The 11th annual Armenian Independence Day Festival at Verdugo Park featured live music, dancing, moon bounces and carnival games for children. Booths ranging from Armenian charities, U.S. Bank, homemade jewelry and ethnic T-shirts encircled a stage where musicians belted out traditional and modern Armenian music.
Festival-goers were of all ages and backgrounds, reflecting the diversity of the diaspora Armenian community in Southern California, organizers said.
“We’ve met people from other states who come here and wish they had something like this festival,” said Alice Kahvejian, who was operating a booth that sold snarky ethnic T-shirts. “Being a second- or third-generation, you could begin to lose language and culture. As you adapt, you have to preserve your language, and stuff like this helps keep it alive.”
Organizers from the Pasadena chapter of the Nor Serount Cultural Assn. said much of the festival was meant to bring people of different ethnicities together.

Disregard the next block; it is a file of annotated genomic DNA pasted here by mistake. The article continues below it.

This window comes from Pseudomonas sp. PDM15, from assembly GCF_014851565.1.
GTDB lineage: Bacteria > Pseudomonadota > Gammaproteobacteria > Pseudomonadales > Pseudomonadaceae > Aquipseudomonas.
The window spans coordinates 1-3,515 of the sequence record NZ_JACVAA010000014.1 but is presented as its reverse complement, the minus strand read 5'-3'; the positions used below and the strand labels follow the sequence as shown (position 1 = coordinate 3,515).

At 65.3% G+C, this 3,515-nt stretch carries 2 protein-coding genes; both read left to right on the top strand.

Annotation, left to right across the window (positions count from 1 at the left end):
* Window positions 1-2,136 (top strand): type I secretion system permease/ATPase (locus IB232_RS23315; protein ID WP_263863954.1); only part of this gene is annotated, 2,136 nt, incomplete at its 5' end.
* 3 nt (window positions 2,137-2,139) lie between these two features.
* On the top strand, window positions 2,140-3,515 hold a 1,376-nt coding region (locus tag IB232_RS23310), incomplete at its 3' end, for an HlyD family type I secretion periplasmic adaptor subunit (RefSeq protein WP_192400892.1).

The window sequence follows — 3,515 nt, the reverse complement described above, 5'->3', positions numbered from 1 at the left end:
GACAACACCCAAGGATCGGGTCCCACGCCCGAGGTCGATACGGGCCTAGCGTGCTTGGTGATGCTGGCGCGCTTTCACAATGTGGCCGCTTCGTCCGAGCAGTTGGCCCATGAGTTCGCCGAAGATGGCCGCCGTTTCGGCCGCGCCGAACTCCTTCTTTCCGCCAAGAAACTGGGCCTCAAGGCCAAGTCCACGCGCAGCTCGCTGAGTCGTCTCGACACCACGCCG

“We want to introduce ourselves to Americans and other cultures,” said Seta Khodanian, a member of Nor Serount, which translates into “new generation.”
“Our intent is to keep the new generation updated with our culture, but be good Americans and get to know other groups,” she said.
Vredj Sahagian grew up in Iraq and moved from Baghdad to Los Angeles two years ago, he said. A self-described Armenian Iraqi, he said the dancing and songs at Sunday’s festival reminded him of growing up.
“The music takes me back to Baghdad, but everything’s being destroyed by American aggression or terrorism,” he said.
He said he was looking forward to some of the festival’s speakers, something he enjoyed when he attended last year’s event.
“They speak about Armenians, our civilization and the hopes for a better future,” he said.